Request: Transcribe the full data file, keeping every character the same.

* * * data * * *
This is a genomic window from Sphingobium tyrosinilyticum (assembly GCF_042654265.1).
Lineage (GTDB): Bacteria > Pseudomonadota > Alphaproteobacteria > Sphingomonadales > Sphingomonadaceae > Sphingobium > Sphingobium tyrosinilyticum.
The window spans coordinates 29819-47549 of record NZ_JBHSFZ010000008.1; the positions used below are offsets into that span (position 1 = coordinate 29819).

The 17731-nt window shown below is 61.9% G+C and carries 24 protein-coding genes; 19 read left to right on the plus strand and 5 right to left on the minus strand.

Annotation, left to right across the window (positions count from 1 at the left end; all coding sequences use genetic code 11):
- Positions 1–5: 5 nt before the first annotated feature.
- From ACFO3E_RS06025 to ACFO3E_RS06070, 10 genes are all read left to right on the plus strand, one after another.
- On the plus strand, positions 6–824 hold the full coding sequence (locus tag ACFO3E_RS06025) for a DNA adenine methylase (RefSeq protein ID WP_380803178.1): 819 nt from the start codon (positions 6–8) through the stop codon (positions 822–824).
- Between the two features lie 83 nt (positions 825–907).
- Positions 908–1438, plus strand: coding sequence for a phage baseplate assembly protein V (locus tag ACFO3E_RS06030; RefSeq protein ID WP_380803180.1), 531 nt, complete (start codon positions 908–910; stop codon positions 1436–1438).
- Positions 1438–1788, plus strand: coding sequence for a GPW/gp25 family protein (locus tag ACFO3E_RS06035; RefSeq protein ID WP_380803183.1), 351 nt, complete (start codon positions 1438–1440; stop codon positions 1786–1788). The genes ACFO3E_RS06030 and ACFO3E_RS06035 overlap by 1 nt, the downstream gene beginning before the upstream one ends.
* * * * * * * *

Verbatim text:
This is a genomic window from Sphingobium tyrosinilyticum (assembly GCF_042654265.1).
Lineage (GTDB): Bacteria > Pseudomonadota > Alphaproteobacteria > Sphingomonadales > Sphingomonadaceae > Sphingobium > Sphingobium tyrosinilyticum.
The window spans coordinates 29819-47549 of record NZ_JBHSFZ010000008.1; the positions used below are offsets into that span (position 1 = coordinate 29819).

The 17731-nt window shown below is 61.9% G+C and carries 24 protein-coding genes; 19 read left to right on the plus strand and 5 right to left on the minus strand.

Annotation, left to right across the window (positions count from 1 at the left end; all coding sequences use genetic code 11):
- Positions 1–5: 5 nt before the first annotated feature.
- From ACFO3E_RS06025 to ACFO3E_RS06070, 10 genes are all read left to right on the plus strand, one after another.
- On the plus strand, positions 6–824 hold the full coding sequence (locus tag ACFO3E_RS06025) for a DNA adenine methylase (RefSeq protein ID WP_380803178.1): 819 nt from the start codon (positions 6–8) through the stop codon (positions 822–824).
- Between the two features lie 83 nt (positions 825–907).
- Positions 908–1438, plus strand: coding sequence for a phage baseplate assembly protein V (locus tag ACFO3E_RS06030; RefSeq protein ID WP_380803180.1), 531 nt, complete (start codon positions 908–910; stop codon positions 1436–1438).
- Positions 1438–1788, plus strand: coding sequence for a GPW/gp25 family protein (locus tag ACFO3E_RS06035; RefSeq protein ID WP_380803183.1), 351 nt, complete (start codon positions 1438–1440; stop codon positions 1786–1788). The genes ACFO3E_RS06030 and ACFO3E_RS06035 overlap by 1 nt, the downstream gene beginning before the upstream one ends.